The defining principle of sectional title is the distinction between a section and the common property. What you can do with your property without seeking the consent of the trustees or the body corporate, and the extent of your financial liability for what has to be fixed or upgraded on the common property, is determined by the division between your section, or sections, and everything else.
A section is a part of the property that has been demarcated as such on a sectional plan and can be individually owned. Each section is defined by an imaginary line – called the median line – that runs through the middle of the walls, doors, windows, floor and ceiling that form the physical boundaries of that section. What is outside of the median line is either another section or common property. A section can be a residential flat, a garage or a storeroom. A section may include a garden or a balcony. If you, for example, buy a flat, a separate garage and a separate storeroom, you will be the owner of three sections.
When you buy into sectional title, however, what you actually own is not a section, but a unit, which always consists of a section and its undivided share in the common property.
“Undivided share” means that no owner can claim ownership of a certain part, or parts, of the common property. Your share of the common property is not, for example, the exterior wall outside your section. In a sense, your share is at once everywhere and nowhere.
Your undivided share of the common property is determined by the size of the section, or sections, that you own. This share, which is known as your participation quota, is calculated by dividing the floor area of the section (rounded off to the nearest square metre) by the total floor area of all the sections.
The result is expressed as a decimal fraction correct to four places.
Your participation quota will usually determine:
* The value of your vote at general meetings of the body corporate. Votes at general meetings are usually taken by a show of hands, in which case an owner has one vote for each section registered in his or her name. However, the chairman has the discretion to change the voting method to a poll, in which case the value of each owner’s vote is reckoned by his or her total participation quota. An owner can ask the chairman of the meeting for votes to be counted in value instead of number, which request may be agreed to. Special resolutions of the body corporate must always be counted in both number and value.
* Your liability for levies (including special levies). Any contribution you are required to make to the body corporate should be based on your participation quota. The exception is contributions for exclusive-use areas.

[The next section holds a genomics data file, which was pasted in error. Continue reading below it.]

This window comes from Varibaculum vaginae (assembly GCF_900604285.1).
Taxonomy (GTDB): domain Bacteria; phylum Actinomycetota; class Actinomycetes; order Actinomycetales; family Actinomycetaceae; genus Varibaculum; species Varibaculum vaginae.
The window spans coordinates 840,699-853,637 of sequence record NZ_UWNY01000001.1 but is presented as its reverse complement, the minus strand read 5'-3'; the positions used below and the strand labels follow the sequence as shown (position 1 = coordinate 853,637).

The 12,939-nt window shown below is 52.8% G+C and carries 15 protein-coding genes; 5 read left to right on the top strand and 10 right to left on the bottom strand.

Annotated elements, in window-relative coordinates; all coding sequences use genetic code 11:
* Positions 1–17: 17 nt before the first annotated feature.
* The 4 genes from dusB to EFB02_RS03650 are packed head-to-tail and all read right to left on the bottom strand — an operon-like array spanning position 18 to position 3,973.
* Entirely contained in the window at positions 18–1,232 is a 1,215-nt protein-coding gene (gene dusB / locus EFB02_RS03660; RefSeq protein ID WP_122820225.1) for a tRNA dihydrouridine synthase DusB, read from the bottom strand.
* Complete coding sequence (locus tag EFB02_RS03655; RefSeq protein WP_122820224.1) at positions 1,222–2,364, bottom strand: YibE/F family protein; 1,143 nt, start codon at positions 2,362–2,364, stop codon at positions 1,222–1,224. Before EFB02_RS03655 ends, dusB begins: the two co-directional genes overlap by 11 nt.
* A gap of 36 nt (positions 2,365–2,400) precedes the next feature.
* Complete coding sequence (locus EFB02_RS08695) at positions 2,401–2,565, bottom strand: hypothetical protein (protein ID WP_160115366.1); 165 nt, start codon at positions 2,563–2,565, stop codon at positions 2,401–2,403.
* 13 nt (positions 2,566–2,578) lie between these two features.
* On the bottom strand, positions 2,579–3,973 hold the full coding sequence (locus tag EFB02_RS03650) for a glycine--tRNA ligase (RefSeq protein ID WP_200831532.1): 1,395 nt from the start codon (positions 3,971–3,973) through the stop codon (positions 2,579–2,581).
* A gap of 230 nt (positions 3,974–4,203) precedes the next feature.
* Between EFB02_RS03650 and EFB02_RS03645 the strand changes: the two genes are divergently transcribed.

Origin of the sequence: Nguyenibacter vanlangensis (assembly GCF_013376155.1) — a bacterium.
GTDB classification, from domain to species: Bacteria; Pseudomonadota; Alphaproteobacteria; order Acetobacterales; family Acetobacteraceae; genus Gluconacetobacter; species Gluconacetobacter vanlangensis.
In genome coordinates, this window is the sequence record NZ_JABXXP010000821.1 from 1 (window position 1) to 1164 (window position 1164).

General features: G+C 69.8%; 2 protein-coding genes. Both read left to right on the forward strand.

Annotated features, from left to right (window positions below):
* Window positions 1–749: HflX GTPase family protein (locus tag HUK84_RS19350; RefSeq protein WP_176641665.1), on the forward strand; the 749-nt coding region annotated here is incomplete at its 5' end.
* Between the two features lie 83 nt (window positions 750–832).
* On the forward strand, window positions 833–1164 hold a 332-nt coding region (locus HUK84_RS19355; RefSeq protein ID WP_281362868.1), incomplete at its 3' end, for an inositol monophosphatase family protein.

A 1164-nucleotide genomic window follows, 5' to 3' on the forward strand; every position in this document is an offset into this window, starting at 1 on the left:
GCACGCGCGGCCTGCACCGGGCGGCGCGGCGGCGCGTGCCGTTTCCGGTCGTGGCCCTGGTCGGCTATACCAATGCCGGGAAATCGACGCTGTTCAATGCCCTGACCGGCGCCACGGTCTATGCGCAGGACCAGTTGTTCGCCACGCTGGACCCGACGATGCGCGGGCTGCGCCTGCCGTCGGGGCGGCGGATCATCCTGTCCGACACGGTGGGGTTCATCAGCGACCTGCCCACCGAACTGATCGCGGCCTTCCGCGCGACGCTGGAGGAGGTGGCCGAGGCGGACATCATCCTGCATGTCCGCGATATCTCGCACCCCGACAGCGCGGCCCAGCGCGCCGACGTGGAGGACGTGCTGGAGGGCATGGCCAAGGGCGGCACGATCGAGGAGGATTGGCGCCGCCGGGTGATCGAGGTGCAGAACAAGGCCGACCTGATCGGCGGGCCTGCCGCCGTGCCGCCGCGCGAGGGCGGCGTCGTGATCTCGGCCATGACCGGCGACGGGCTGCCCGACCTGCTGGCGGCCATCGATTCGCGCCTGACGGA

* Your liability for body corporate debts.
But the participation quota does not always determine the value of votes or liability. Either the developer (when the scheme’s register is opened) or the body corporate (by taking a special resolution) can make rules that alter the effects of the participation quotas. These rules could create an entirely new basis on which the value of votes or liability is determined – such as the market value of the sections – or they could state that the participation quotas will determine the “basic” liability of all the owners, while setting a formula that will determine their liability for “additional” contributions for certain types of expenses. The scheme’s management rules will state if the effect of the participation quota has been changed.
In sectional title, it is unwise to assume that “use” equates with “ownership”. The fact that a townhouse comes with a landscaped garden and braai area, or that an enclosed balcony can be accessed only via the living room in a flat, does not automatically mean that this area forms part of its adjoining section.
The only way to know for certain where a section starts and ends is by inspecting the sectional plan. Sections are demarcated by solid lines. If the section includes an unenclosed area, such as a balcony or veranda, the division between the enclosed section and the open area will be demarcated with dashed lines. The sectional plan will be accompanied by a schedule, which will state the floor area and the participation quota of each section. Each section is allotted a number, which will probably not be the same as its door number. The sectional plan will also show if there are any registered exclusive-use areas on the common property.
The body corporate is entitled to rent out parts of the common property to owners. If the seller of a unit is renting an area that you want to be able to use, such as a parking bay, don’t assume that, as the new owner, you can automatically take over the lease. Ask for a copy of the lease agreement and find out what will happen to this area on transfer, as well as any obligations on you, as the lessee.
Source – https://www.iol.co.za/personal-finance/sectional-title-all-the-ins-and-outs-1858044